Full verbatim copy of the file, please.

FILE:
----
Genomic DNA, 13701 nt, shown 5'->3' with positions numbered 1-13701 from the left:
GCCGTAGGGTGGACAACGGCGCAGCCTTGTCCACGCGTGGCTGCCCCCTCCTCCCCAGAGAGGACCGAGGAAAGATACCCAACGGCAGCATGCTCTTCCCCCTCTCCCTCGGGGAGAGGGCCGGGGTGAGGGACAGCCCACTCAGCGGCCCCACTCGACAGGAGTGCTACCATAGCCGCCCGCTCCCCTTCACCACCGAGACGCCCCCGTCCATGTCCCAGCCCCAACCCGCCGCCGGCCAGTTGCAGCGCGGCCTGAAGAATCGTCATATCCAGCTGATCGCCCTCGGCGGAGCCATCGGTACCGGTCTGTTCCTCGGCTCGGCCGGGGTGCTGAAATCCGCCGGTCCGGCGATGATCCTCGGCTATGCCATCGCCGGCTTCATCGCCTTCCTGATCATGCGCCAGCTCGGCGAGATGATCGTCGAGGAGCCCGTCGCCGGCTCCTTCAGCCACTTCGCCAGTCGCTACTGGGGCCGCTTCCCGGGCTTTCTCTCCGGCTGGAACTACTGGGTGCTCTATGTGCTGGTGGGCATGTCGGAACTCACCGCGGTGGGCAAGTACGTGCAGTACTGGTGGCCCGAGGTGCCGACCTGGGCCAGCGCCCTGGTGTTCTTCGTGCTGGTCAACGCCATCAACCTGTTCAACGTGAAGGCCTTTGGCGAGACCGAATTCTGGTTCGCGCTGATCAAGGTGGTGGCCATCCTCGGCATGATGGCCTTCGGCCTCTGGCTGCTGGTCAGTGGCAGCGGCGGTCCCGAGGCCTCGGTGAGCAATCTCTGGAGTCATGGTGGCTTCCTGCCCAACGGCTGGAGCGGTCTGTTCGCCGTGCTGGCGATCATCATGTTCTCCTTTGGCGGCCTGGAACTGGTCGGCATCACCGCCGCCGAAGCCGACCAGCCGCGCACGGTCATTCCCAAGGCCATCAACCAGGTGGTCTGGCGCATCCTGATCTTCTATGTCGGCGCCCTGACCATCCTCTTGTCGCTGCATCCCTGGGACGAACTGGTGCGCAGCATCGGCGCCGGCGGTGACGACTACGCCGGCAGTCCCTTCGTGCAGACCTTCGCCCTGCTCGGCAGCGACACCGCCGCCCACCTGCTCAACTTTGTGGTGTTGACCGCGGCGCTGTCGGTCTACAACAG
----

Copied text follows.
Genomic DNA, 13701 nt, shown 5'->3' with positions numbered 1-13701 from the left:
GCCGTAGGGTGGACAACGGCGCAGCCTTGTCCACGCGTGGCTGCCCCCTCCTCCCCAGAGAGGACCGAGGAAAGATACCCAACGGCAGCATGCTCTTCCCCCTCTCCCTCGGGGAGAGGGCCGGGGTGAGGGACAGCCCACTCAGCGGCCCCACTCGACAGGAGTGCTACCATAGCCGCCCGCTCCCCTTCACCACCGAGACGCCCCCGTCCATGTCCCAGCCCCAACCCGCCGCCGGCCAGTTGCAGCGCGGCCTGAAGAATCGTCATATCCAGCTGATCGCCCTCGGCGGAGCCATCGGTACCGGTCTGTTCCTCGGCTCGGCCGGGGTGCTGAAATCCGCCGGTCCGGCGATGATCCTCGGCTATGCCATCGCCGGCTTCATCGCCTTCCTGATCATGCGCCAGCTCGGCGAGATGATCGTCGAGGAGCCCGTCGCCGGCTCCTTCAGCCACTTCGCCAGTCGCTACTGGGGCCGCTTCCCGGGCTTTCTCTCCGGCTGGAACTACTGGGTGCTCTATGTGCTGGTGGGCATGTCGGAACTCACCGCGGTGGGCAAGTACGTGCAGTACTGGTGGCCCGAGGTGCCGACCTGGGCCAGCGCCCTGGTGTTCTTCGTGCTGGTCAACGCCATCAACCTGTTCAACGTGAAGGCCTTTGGCGAGACCGAATTCTGGTTCGCGCTGATCAAGGTGGTGGCCATCCTCGGCATGATGGCCTTCGGCCTCTGGCTGCTGGTCAGTGGCAGCGGCGGTCCCGAGGCCTCGGTGAGCAATCTCTGGAGTCATGGTGGCTTCCTGCCCAACGGCTGGAGCGGTCTGTTCGCCGTGCTGGCGATCATCATGTTCTCCTTTGGCGGCCTGGAACTGGTCGGCATCACCGCCGCCGAAGCCGACCAGCCGCGCACGGTCATTCCCAAGGCCATCAACCAGGTGGTCTGGCGCATCCTGATCTTCTATGTCGGCGCCCTGACCATCCTCTTGTCGCTGCATCCCTGGGACGAACTGGTGCGCAGCATCGGCGCCGGCGGTGACGACTACGCCGGCAGTCCCTTCGTGCAGACCTTCGCCCTGCTCGGCAGCGACACCGCCGCCCACCTGCTCAACTTTGTGGTGTTGACCGCGGCGCTGTCGGTCTACAACAG